Fear—profound reverence and submission—is one of the basic reactions man should have towards God. God desires and expects it from us. It is the natural response of anyone soberly considering the Lord’s might, his majesty, and his judgment. It engenders, above all, humble obedience, and precludes questioning God or rebelling against his will.
Jesus insists that fearing God is essential and uses stark descriptions of God’s judgment to encourage fear: “But I will warn you whom to fear: fear him who, after he has killed, has authority to cast into hell. Yes, I tell you, fear him!” (Luke 12:5)
Such language might shock many. However, Jesus is not suggesting that we should feel terrorized by God, as if he were someone from whom to protect ourselves. The one who embraces the fear of the Lord runs to him, bows before him, and will own no other master. The fear of God is wholesome. Let’s briefly consider, from the same context of Jesus’ statement above, three benefits of fearing God.
1) Fear of God is the solution to our hypocrisy
Jesus’ declaration in Luke 12:5 comes in the context of a strong warning against hypocrisy. The principal religious sect of the day among the Jews were the Pharisees, and they were brazen hypocrites that based their own self-assessment on observation of superficial religious rites, many of which they had invented themselves. They appeared righteous on the outside, but “inside [were] full of greed and wickedness” (Luke 11:39). They held an exalted status in society thanks to their reputation for righteousness, even if God knew the reality.
Receiving the praise of men can be intoxicating, and will soon take over our lives as we strive to please men and garner their approval instead of caring about what God thinks of our hearts. Jesus compares such hypocrisy to leaven, a substance which takes over a loaf of bread even in small quantities. This whole desperate effort to appear righteousness before the eyes of men, which requires us to take great pains to conceal any wicked deeds and allows us to ignore sinful inclinations of the heart, dissolves into nothing as we leave off caring what people think and shift to fearing the Lord. Hypocrisy comes from the fear of man. True righteousness comes from fearing the real Tester of the heart.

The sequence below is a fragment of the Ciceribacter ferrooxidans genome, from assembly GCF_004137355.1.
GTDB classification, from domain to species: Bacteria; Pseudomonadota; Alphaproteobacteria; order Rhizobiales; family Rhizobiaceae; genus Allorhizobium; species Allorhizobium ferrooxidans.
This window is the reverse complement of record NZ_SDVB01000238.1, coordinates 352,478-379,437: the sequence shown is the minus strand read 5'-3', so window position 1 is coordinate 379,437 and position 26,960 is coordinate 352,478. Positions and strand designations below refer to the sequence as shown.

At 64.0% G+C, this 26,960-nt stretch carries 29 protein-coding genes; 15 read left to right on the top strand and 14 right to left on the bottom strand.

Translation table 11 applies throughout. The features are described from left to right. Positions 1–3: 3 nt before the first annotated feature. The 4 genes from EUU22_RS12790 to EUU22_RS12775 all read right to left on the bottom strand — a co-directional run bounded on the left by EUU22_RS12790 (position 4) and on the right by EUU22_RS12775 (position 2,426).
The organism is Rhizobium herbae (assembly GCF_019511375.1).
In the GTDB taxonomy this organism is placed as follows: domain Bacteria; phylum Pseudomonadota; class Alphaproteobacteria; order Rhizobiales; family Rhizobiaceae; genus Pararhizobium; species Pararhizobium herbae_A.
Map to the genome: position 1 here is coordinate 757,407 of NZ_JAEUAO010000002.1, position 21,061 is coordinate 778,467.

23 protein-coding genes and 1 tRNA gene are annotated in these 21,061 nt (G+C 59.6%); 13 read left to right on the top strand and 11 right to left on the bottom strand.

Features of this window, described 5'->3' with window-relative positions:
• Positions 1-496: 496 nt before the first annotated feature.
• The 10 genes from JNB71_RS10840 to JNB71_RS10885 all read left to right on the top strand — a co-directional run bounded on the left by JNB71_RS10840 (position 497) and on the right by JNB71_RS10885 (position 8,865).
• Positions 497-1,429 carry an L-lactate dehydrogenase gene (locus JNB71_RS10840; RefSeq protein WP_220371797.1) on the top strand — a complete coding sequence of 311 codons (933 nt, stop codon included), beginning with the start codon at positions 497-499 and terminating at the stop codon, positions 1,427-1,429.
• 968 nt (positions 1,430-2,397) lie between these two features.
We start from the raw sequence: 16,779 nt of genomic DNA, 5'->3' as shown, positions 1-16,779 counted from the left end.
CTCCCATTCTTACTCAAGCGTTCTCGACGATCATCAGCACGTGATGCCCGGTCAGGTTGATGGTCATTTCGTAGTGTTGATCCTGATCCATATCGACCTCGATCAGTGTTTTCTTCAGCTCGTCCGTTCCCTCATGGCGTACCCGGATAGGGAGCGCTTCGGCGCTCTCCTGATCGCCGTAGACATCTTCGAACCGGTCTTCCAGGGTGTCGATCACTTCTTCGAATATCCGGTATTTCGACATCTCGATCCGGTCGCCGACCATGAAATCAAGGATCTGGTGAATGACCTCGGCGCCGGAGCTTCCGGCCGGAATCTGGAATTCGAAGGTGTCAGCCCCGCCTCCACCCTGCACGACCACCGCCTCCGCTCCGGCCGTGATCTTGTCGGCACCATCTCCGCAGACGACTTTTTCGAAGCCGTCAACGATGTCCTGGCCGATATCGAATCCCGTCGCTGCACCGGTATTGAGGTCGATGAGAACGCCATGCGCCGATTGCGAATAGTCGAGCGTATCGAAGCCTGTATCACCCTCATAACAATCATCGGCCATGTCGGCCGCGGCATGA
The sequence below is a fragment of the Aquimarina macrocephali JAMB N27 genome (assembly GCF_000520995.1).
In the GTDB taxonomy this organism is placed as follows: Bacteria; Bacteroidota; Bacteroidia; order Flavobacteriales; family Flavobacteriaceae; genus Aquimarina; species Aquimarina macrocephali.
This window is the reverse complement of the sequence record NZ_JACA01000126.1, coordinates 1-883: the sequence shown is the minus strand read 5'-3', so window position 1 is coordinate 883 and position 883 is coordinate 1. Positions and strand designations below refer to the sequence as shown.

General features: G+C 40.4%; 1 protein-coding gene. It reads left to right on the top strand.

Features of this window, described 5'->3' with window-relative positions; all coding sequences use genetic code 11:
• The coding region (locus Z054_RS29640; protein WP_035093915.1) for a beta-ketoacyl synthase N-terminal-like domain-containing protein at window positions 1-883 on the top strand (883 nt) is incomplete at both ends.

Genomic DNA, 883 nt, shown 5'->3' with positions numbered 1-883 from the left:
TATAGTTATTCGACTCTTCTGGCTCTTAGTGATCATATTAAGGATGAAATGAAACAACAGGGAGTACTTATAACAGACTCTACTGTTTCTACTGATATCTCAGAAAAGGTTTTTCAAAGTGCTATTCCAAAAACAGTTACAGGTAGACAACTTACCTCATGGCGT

2) Fear of God takes away every other fear
Jesus quickly pairs his teaching on the fear of God with another constantly-needed reminder: God loves us perfectly! “Are not five sparrows sold for two pennies?” He says. “And not one of them is forgotten before God. Why, even the hairs of your head are all numbered. Fear not; you are of more value than many sparrows” (Luke 12:6-7). How can Jesus move so quickly from stressing the need for fear to exhorting us to “fear not”?
The object of our fear makes all the difference. We are so beset with fears of all sorts of things, and often live in trepidation of the next threat to our security. Yet when we fear the Almighty, the One with power over all, and internalize also the fact that, because of his perfect love, not a hair of our heads is affected without his knowledge and personal care, we are free to no longer worry about everything else. If we will submit to and serve God, he’ll make it work out fine.
3) Fear of God empowers us to obey even when it’s difficult
The disciples would face fierce opposition from the influential Pharisees. However, Jesus reassured them, saying, “And when they bring you before the synagogues and the rulers and the authorities, do not be anxious about how you should defend yourself or what you should say” (Luke 12:11). Without a deep and permanent fear of God, the disciples might be tempted to be overwhelmed in such a situation by the fear of man. The natural defense would be to deny Jesus, just to please the authorities.
So much of our failure to serve God boldly and faithfully is due to the fear of man, and desiring to please people instead of God. Turning to fear God allows us see whatever negative consequences individuals and society may impose on us for our faith in their true proportion. They are nothing! I would rather be denied by man in this present age than denied by Christ in the judgment (Luke 12:8-9)!
For these and perhaps a good many other reasons, the fear of God is to be recommended and sought. “The fear of the LORD is clean, enduring forever” (Psalm 19:9).